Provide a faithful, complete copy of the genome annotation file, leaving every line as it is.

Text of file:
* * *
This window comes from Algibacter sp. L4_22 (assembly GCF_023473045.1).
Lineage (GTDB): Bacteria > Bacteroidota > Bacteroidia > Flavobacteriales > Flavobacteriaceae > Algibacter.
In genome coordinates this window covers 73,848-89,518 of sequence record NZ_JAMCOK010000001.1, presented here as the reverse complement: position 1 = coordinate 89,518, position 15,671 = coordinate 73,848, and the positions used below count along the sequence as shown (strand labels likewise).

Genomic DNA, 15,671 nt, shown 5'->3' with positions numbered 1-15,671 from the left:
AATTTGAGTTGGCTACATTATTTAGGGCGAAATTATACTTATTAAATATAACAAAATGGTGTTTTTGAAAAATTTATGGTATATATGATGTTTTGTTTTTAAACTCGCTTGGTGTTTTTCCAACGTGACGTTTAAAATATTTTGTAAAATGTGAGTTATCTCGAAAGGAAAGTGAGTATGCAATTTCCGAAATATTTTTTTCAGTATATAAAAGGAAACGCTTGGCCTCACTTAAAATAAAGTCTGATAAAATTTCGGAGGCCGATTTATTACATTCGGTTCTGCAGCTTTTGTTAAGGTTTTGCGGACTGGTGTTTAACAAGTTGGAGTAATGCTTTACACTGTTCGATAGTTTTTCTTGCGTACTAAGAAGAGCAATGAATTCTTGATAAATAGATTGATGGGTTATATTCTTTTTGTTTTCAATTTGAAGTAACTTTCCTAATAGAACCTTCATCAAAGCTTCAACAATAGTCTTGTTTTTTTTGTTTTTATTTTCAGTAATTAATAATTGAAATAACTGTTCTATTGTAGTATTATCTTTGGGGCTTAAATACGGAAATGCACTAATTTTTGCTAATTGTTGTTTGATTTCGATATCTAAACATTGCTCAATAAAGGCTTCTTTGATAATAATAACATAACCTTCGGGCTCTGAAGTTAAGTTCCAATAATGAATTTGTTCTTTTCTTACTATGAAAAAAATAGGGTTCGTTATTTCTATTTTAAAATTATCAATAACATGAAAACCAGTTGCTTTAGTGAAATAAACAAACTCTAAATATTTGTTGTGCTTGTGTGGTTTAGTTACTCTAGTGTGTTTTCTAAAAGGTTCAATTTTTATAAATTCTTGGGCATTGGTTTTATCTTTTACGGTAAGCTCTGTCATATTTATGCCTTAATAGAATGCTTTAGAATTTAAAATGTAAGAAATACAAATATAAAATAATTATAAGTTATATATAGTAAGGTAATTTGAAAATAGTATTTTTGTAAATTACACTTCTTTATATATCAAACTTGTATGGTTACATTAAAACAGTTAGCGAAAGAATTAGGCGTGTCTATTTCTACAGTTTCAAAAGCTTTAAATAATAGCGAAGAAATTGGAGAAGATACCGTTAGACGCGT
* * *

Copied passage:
This window comes from Algibacter sp. L4_22 (assembly GCF_023473045.1).
Lineage (GTDB): Bacteria > Bacteroidota > Bacteroidia > Flavobacteriales > Flavobacteriaceae > Algibacter.
In genome coordinates this window covers 73,848-89,518 of sequence record NZ_JAMCOK010000001.1, presented here as the reverse complement: position 1 = coordinate 89,518, position 15,671 = coordinate 73,848, and the positions used below count along the sequence as shown (strand labels likewise).

Genomic DNA, 15,671 nt, shown 5'->3' with positions numbered 1-15,671 from the left:
AATTTGAGTTGGCTACATTATTTAGGGCGAAATTATACTTATTAAATATAACAAAATGGTGTTTTTGAAAAATTTATGGTATATATGATGTTTTGTTTTTAAACTCGCTTGGTGTTTTTCCAACGTGACGTTTAAAATATTTTGTAAAATGTGAGTTATCTCGAAAGGAAAGTGAGTATGCAATTTCCGAAATATTTTTTTCAGTATATAAAAGGAAACGCTTGGCCTCACTTAAAATAAAGTCTGATAAAATTTCGGAGGCCGATTTATTACATTCGGTTCTGCAGCTTTTGTTAAGGTTTTGCGGACTGGTGTTTAACAAGTTGGAGTAATGCTTTACACTGTTCGATAGTTTTTCTTGCGTACTAAGAAGAGCAATGAATTCTTGATAAATAGATTGATGGGTTATATTCTTTTTGTTTTCAATTTGAAGTAACTTTCCTAATAGAACCTTCATCAAAGCTTCAACAATAGTCTTGTTTTTTTTGTTTTTATTTTCAGTAATTAATAATTGAAATAACTGTTCTATTGTAGTATTATCTTTGGGGCTTAAATACGGAAATGCACTAATTTTTGCTAATTGTTGTTTGATTTCGATATCTAAACATTGCTCAATAAAGGCTTCTTTGATAATAATAACATAACCTTCGGGCTCTGAAGTTAAGTTCCAATAATGAATTTGTTCTTTTCTTACTATGAAAAAAATAGGGTTCGTTATTTCTATTTTAAAATTATCAATAACATGAAAACCAGTTGCTTTAGTGAAATAAACAAACTCTAAATATTTGTTGTGCTTGTGTGGTTTAGTTACTCTAGTGTGTTTTCTAAAAGGTTCAATTTTTATAAATTCTTGGGCATTGGTTTTATCTTTTACGGTAAGCTCTGTCATATTTATGCCTTAATAGAATGCTTTAGAATTTAAAATGTAAGAAATACAAATATAAAATAATTATAAGTTATATATAGTAAGGTAATTTGAAAATAGTATTTTTGTAAATTACACTTCTTTATATATCAAACTTGTATGGTTACATTAAAACAGTTAGCGAAAGAATTAGGCGTGTCTATTTCTACAGTTTCAAAAGCTTTAAATAATAGCGAAGAAATTGGAGAAGATACCGTTAGACGCGT